Theatre and opera in Rousseau's works deserve radically different treatments. Although the citoyen de Geneve recognizes interest and imitation as common principles to both forms of art, the nature of theatrical and musical imitation sets them apart. The article draws on many writings of Rousseau to show how considerations about the role played by pity and imagination in the development of human history stand in the background to the author's analysis of imitation and it singles out the peculiar relationship between music and language as crucial to the distinction between the moral effects of theatre and music.

Le vie della mimesis tra teatro e musica in Jean-Jacques Rousseau: storia di un apparente paradosso

Semi, M
2021

Abstract

Theatre and opera in Rousseau's works deserve radically different treatments. Although the citoyen de Geneve recognizes interest and imitation as common principles to both forms of art, the nature of theatrical and musical imitation sets them apart. The article draws on many writings of Rousseau to show how considerations about the role played by pity and imagination in the development of human history stand in the background to the author's analysis of imitation and it singles out the peculiar relationship between music and language as crucial to the distinction between the moral effects of theatre and music.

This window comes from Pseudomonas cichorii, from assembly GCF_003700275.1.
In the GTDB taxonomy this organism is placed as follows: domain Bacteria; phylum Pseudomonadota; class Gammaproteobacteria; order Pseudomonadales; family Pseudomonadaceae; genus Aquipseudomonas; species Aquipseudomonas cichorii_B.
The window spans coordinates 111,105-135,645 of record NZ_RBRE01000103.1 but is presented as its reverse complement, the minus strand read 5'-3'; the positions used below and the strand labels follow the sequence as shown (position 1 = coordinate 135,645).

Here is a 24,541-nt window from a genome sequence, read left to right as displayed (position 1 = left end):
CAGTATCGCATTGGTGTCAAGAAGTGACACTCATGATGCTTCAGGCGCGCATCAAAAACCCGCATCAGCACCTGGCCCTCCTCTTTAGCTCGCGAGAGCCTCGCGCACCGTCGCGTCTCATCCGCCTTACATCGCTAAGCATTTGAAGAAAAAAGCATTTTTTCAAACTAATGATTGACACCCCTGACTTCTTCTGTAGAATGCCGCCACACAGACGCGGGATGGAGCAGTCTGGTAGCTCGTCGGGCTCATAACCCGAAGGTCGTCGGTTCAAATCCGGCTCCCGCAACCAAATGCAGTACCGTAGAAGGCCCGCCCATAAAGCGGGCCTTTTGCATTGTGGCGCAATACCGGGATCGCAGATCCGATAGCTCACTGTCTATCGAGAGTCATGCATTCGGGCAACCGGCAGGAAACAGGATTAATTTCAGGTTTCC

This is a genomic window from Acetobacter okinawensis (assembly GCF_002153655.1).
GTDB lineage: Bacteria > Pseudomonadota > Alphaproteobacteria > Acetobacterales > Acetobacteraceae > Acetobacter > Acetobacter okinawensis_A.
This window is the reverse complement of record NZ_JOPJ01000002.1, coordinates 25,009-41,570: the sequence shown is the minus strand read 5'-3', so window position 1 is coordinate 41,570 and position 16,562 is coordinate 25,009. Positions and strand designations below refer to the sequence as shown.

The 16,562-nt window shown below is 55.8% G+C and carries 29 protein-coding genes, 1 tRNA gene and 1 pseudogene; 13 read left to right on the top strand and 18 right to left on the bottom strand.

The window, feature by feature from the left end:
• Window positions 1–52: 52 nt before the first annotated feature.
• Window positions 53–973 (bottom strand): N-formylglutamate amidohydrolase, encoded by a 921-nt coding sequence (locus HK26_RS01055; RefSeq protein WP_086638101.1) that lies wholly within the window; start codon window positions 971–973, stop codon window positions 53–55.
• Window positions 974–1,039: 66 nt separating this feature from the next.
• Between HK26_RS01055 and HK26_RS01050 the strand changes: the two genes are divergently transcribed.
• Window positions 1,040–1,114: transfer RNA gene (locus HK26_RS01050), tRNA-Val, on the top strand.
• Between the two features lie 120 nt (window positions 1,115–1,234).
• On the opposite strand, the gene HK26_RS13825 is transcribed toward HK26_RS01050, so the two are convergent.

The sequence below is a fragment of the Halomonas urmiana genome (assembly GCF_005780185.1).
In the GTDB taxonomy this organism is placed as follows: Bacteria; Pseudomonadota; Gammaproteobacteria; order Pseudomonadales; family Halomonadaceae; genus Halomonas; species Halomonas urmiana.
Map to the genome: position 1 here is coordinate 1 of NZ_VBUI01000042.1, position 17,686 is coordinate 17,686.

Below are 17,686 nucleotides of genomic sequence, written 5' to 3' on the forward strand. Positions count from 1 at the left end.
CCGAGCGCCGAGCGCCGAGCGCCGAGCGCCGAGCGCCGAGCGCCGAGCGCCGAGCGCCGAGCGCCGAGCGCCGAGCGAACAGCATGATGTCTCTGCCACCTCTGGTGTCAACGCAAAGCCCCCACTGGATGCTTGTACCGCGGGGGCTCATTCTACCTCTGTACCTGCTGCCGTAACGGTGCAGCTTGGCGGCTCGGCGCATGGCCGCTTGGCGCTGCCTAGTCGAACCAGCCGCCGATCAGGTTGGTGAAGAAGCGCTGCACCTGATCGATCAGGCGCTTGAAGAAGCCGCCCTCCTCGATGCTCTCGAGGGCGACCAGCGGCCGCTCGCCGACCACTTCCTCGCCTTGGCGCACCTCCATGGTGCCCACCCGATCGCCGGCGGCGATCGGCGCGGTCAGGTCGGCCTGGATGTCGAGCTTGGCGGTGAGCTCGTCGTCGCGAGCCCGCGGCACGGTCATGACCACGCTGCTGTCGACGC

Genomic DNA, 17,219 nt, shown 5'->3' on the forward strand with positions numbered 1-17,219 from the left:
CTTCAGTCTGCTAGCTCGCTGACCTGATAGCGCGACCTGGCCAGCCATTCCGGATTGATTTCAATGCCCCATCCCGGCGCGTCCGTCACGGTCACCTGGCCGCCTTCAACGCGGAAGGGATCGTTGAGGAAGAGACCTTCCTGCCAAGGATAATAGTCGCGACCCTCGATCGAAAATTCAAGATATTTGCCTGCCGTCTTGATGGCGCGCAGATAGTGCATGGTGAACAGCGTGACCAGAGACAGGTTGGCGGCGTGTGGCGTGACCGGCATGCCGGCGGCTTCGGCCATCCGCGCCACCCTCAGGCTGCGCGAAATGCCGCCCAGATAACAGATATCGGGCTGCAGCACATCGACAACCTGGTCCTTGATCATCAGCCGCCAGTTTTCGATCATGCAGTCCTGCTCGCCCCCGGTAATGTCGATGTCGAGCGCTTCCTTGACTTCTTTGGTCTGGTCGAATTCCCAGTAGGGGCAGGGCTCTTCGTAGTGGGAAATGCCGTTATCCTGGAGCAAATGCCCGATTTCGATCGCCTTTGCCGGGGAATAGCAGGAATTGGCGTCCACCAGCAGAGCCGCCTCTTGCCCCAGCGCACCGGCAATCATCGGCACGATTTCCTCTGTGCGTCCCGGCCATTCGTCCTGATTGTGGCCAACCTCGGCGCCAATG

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Utilizza questo identificativo per citare o creare un link a questo documento: https://hdl.handle.net/11585/840074
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